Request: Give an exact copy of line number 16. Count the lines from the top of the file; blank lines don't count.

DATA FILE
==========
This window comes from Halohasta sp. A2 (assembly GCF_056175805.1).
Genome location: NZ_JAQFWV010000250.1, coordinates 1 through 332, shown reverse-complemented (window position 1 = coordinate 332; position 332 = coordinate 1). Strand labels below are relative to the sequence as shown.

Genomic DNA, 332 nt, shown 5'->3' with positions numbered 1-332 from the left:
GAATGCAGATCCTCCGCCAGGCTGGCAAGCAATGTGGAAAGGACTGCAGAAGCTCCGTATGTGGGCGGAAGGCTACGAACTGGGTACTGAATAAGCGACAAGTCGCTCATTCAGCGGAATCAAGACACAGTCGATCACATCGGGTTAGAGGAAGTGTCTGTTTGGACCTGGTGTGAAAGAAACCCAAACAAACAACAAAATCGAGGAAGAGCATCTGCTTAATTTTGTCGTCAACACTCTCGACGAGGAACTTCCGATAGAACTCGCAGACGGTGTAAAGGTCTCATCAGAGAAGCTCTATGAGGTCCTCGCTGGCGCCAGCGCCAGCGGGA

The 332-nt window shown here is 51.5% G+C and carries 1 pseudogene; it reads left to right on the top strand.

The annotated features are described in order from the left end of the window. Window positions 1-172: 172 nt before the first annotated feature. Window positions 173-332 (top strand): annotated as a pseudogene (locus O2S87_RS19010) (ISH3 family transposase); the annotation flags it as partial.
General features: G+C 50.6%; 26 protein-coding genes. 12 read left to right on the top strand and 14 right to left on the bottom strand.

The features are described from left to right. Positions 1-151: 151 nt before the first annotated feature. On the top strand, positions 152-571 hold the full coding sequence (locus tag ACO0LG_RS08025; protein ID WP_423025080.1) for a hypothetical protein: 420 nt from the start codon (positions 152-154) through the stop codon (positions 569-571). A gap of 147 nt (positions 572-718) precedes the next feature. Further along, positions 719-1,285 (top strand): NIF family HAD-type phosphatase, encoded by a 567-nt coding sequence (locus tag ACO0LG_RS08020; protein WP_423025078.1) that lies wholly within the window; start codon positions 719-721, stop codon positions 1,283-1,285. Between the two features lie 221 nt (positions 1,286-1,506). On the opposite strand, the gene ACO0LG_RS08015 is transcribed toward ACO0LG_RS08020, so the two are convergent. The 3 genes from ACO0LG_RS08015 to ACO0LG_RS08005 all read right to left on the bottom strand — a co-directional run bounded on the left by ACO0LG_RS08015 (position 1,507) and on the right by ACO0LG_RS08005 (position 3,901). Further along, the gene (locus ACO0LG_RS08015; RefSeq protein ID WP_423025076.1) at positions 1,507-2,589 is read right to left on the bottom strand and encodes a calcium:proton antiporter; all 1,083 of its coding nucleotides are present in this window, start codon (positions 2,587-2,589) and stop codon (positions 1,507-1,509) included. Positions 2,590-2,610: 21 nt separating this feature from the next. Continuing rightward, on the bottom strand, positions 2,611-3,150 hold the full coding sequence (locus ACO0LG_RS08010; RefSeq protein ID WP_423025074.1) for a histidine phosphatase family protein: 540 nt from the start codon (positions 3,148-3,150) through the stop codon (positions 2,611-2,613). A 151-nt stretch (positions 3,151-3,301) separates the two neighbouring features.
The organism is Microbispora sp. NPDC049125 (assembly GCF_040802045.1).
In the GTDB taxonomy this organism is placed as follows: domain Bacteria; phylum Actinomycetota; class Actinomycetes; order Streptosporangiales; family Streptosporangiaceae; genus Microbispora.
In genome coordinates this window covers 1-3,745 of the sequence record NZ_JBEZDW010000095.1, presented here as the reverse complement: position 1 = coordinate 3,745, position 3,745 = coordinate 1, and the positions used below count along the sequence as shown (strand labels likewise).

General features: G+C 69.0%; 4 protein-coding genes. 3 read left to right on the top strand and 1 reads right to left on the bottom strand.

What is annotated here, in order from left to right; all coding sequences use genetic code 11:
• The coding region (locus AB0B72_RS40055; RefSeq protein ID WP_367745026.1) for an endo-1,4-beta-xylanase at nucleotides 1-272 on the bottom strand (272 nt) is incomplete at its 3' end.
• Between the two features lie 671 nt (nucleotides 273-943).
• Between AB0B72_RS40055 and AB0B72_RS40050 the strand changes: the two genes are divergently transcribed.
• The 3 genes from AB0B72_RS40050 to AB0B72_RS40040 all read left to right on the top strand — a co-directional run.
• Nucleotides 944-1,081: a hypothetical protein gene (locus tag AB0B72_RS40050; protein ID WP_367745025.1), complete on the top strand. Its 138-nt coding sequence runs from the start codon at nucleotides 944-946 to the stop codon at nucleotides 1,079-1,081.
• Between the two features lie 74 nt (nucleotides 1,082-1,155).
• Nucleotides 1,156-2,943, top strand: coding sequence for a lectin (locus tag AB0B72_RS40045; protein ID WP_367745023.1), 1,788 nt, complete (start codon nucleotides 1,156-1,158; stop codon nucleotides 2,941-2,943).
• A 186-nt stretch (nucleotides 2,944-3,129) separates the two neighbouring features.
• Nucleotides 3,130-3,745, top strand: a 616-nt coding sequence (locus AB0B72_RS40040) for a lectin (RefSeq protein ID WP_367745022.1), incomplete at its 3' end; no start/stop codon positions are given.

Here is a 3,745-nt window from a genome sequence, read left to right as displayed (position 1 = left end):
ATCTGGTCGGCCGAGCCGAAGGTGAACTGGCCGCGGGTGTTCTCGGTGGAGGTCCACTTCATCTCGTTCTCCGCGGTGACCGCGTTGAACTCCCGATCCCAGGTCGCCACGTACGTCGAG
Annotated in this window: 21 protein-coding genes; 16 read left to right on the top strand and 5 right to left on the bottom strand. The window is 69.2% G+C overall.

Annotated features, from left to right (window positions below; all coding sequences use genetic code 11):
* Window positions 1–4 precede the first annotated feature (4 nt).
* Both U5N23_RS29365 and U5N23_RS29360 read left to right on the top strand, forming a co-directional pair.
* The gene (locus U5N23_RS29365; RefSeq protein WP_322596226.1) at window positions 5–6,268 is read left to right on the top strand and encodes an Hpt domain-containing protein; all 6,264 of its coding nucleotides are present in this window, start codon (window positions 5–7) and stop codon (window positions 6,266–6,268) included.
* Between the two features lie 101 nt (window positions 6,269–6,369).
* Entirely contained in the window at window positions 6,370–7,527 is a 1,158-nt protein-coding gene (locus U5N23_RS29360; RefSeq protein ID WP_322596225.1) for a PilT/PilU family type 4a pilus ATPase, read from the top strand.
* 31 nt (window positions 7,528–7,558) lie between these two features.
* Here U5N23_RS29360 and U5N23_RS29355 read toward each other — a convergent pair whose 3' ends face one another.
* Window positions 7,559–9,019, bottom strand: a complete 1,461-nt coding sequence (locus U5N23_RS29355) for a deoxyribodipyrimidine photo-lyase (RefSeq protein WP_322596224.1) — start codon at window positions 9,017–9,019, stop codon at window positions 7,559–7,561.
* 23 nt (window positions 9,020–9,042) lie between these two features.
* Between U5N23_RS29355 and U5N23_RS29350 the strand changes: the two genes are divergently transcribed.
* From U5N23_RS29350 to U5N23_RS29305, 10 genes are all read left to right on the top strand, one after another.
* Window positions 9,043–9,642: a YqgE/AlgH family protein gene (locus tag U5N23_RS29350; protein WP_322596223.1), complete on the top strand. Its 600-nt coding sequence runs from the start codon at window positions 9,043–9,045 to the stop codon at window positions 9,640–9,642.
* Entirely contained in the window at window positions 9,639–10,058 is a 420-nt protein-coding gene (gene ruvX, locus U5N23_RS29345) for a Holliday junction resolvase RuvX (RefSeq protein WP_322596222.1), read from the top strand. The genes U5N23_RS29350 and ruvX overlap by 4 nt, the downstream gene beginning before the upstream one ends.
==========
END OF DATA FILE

• Between AB0B72_RS40055 and AB0B72_RS40050 the strand changes: the two genes are divergently transcribed.